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Thursday, December 18 2014 @ 08:25 AM CST

How to Make a Molotov Cocktail

News ArchiveMolotov cocktail, named after Vyacheslav Molotov and also known as the petrol bomb, benzene torch, Molotov grenade or Molotov bomb, is the generic name for a variety of crude incendiary weapons. While they are commonly associated with guerrilla forces and rioters, they are actually more frequently used for basic arson. In slang, they are often referred to as a “homemade frag,” "dragon's wrath," or “the poor man’s hand grenade.” Excerpted from Wikipedia.

Molotov cocktail, named after Vyacheslav Molotov and also known as the petrol bomb, benzene torch, Molotov grenade or Molotov bomb, is the generic name for a variety of crude incendiary weapons. While they are commonly associated with guerrilla forces and rioters, they are actually more frequently used for basic arson. In slang, they are often referred to as a “homemade frag,” "dragon's wrath," or “the poor man’s hand grenade.”

Mechanism

A Molotov cocktail consists of a glass bottle partly filled with flammable liquid, typically gasoline. When gasoline is used as the main ingredient, motor oil or sugar is commonly added to help the gasoline cling to the target. A gasoline soaked rag is placed in the neck of the bottle, extending out of the neck. The bottle is then corked in order to hold the rag in place. The rag is then lit, and the bottle is thrown. On impact, the bottle breaks open, spilling gasoline over the target area, and if the flaming rag then touches the gasoline, which is very likely, the gasoline will ignite and begin to burn whatever the "cocktail" has just hit. If the object it has hit is flammable, it will quickly start a rapidly spreading fire. There are also sophisticated methods for igniting, such as use of pyrophoric substances (Bengal fire) or a chemical igniter based on reaction of sulfuric acid and potassium chlorate, which do not need initial fire to work. Additional substances may be added to the basic Molotov cocktail to enhance its use as a weapon.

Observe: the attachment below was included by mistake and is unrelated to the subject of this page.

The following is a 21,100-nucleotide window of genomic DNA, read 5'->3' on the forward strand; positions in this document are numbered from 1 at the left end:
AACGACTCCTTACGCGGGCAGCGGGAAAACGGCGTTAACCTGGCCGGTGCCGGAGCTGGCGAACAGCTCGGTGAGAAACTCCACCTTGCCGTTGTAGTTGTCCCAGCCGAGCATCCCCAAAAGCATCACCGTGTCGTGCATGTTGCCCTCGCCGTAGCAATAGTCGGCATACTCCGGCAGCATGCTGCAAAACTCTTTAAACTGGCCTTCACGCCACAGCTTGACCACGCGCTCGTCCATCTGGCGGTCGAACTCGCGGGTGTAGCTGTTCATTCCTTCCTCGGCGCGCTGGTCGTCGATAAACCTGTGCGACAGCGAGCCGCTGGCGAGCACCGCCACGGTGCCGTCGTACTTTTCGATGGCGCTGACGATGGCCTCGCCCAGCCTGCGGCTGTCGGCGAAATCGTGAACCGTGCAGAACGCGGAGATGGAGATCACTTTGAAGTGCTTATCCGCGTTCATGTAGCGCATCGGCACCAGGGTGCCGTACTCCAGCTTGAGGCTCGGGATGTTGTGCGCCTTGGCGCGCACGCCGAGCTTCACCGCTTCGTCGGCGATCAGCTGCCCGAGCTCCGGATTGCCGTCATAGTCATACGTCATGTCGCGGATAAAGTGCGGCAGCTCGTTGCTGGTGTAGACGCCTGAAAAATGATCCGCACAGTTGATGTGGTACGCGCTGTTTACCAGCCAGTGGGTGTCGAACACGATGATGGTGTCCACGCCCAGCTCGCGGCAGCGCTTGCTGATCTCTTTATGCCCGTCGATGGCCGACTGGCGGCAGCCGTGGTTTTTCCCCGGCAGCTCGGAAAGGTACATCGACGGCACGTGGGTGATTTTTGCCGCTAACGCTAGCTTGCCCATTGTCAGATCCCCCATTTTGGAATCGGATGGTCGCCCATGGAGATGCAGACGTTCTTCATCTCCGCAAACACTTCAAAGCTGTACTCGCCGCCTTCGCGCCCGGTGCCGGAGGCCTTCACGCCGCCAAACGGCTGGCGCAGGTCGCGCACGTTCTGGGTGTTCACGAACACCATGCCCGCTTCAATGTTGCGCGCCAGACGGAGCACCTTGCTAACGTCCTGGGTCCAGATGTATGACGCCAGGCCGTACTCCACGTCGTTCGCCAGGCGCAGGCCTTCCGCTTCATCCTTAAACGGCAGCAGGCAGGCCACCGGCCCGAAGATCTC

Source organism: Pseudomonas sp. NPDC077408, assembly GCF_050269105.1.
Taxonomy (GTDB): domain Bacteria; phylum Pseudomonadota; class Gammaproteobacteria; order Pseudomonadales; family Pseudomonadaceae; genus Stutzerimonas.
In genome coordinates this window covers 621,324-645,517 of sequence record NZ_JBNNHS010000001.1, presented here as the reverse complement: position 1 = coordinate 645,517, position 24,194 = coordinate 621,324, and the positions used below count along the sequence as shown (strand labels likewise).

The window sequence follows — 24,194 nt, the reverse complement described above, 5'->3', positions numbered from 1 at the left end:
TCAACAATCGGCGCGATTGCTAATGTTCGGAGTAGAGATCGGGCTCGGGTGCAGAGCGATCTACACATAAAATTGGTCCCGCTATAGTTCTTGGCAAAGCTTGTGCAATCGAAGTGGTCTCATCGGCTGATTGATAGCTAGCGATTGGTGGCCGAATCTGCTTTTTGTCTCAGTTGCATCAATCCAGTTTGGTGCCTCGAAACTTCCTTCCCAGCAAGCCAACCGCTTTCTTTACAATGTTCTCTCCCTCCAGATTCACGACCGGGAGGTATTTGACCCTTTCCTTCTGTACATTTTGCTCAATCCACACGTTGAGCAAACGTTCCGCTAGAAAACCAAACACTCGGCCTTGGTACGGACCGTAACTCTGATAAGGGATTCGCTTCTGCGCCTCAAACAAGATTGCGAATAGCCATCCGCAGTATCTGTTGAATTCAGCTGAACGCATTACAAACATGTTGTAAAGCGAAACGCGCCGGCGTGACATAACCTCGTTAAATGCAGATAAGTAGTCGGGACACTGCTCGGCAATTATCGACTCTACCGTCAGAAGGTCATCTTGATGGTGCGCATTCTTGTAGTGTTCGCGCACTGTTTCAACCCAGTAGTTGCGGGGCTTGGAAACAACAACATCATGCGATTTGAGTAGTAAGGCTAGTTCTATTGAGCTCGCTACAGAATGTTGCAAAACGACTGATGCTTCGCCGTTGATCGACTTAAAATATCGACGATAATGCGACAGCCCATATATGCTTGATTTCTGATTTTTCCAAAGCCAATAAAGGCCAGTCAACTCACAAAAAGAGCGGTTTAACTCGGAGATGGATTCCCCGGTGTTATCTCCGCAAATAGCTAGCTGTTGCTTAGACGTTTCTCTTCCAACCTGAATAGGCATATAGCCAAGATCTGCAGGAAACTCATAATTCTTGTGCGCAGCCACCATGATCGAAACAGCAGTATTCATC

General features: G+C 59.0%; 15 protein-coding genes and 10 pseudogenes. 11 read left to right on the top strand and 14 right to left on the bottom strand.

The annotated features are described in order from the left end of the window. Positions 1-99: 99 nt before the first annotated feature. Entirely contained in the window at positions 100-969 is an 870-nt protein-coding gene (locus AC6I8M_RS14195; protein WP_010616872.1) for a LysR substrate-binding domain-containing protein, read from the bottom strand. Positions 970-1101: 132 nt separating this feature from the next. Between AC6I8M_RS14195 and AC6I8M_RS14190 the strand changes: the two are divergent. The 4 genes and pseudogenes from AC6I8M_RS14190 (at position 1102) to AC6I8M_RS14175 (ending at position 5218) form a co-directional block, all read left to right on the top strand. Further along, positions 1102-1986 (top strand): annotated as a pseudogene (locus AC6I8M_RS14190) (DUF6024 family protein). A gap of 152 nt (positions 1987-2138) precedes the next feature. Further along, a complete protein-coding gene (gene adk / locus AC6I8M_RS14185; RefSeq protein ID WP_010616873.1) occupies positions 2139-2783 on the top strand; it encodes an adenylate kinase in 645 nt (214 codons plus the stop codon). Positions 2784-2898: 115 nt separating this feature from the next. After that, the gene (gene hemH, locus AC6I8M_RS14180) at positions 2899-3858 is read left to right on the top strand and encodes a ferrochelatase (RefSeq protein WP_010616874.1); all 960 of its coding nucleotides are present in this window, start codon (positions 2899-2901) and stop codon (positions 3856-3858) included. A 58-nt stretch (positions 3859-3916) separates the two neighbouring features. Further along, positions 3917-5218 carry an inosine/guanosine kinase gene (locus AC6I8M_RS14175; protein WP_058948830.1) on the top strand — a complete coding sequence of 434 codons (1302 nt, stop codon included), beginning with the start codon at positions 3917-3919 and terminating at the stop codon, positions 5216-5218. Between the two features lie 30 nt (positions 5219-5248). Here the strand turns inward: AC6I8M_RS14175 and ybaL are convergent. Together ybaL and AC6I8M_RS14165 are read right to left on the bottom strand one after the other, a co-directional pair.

History

The name “Molotov cocktail” is derived from Vyacheslav Mikhailovich Molotov, a Soviet politician who was the People’s Commissar for Foreign Affairs, or the Foreign Minister, of the Soviet Union. During the buildup to World War II, when Finland refused to surrender some strategic ports to the Soviet Union, the Soviets invaded, after the Shelling of Mainila. The Finnish Army, facing Red Army tanks in what came to be known as the Winter War, borrowed an improvised incendiary device design from the 1936–39 Spanish Civil War. In that conflict, General Francisco Franco ordered Spanish Nationalists to use the weapon against Soviet T-26 tanks supporting the Spanish Republicans in a failed 1936 Soviet assault near Toledo, 30 km from Madrid.